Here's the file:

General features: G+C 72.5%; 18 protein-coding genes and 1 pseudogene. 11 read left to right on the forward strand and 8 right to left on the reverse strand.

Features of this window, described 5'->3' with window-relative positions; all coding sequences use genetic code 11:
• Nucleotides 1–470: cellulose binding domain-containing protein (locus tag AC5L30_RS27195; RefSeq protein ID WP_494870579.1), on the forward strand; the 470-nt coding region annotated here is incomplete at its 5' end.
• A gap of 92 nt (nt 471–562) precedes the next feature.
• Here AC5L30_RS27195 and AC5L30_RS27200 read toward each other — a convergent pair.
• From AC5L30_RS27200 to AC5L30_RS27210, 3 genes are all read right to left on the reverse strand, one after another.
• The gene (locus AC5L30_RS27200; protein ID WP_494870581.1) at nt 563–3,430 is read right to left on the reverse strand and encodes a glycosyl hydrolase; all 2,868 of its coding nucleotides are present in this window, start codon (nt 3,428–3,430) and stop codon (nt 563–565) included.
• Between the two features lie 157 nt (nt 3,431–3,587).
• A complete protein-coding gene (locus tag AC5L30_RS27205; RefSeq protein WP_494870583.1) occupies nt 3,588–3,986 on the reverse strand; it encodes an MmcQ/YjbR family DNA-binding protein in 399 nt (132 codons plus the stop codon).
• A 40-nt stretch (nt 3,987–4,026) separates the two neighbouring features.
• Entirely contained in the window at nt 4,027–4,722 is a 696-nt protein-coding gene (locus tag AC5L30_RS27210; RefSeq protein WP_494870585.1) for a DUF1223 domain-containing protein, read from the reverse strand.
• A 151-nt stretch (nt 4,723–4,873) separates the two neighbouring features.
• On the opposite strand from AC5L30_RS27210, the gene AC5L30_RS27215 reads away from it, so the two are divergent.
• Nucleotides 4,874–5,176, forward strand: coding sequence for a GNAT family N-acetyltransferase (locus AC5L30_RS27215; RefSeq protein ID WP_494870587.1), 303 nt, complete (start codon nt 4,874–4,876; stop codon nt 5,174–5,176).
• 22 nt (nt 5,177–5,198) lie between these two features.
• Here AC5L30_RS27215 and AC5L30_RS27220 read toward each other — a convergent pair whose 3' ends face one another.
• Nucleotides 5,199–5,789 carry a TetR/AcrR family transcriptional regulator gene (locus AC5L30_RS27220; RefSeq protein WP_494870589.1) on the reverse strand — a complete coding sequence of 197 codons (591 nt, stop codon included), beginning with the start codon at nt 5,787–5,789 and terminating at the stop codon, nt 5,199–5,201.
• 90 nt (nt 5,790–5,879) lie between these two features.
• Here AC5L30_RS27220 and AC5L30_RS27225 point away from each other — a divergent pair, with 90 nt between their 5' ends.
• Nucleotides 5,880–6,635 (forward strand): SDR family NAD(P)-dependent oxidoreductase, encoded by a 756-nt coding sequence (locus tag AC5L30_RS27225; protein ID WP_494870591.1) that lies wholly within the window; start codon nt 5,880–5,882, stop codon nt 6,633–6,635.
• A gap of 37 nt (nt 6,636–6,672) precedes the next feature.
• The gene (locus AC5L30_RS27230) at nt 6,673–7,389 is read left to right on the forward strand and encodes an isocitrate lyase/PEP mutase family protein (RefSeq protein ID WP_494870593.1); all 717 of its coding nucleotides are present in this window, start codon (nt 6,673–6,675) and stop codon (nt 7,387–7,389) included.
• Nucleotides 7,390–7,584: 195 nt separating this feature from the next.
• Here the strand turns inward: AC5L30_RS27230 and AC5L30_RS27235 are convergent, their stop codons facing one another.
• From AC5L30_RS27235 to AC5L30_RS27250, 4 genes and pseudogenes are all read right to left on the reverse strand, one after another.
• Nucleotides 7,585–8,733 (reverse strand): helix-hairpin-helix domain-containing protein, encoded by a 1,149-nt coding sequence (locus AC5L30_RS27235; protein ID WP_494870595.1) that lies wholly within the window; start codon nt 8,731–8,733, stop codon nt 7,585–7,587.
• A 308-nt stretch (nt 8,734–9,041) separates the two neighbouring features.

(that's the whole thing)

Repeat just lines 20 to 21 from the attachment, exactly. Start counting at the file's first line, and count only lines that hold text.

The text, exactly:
• Nucleotides 5,880–6,635 (forward strand): SDR family NAD(P)-dependent oxidoreductase, encoded by a 756-nt coding sequence (locus tag AC5L30_RS27225; protein ID WP_494870591.1) that lies wholly within the window; start codon nt 5,880–5,882, stop codon nt 6,633–6,635.
• A gap of 37 nt (nt 6,636–6,672) precedes the next feature.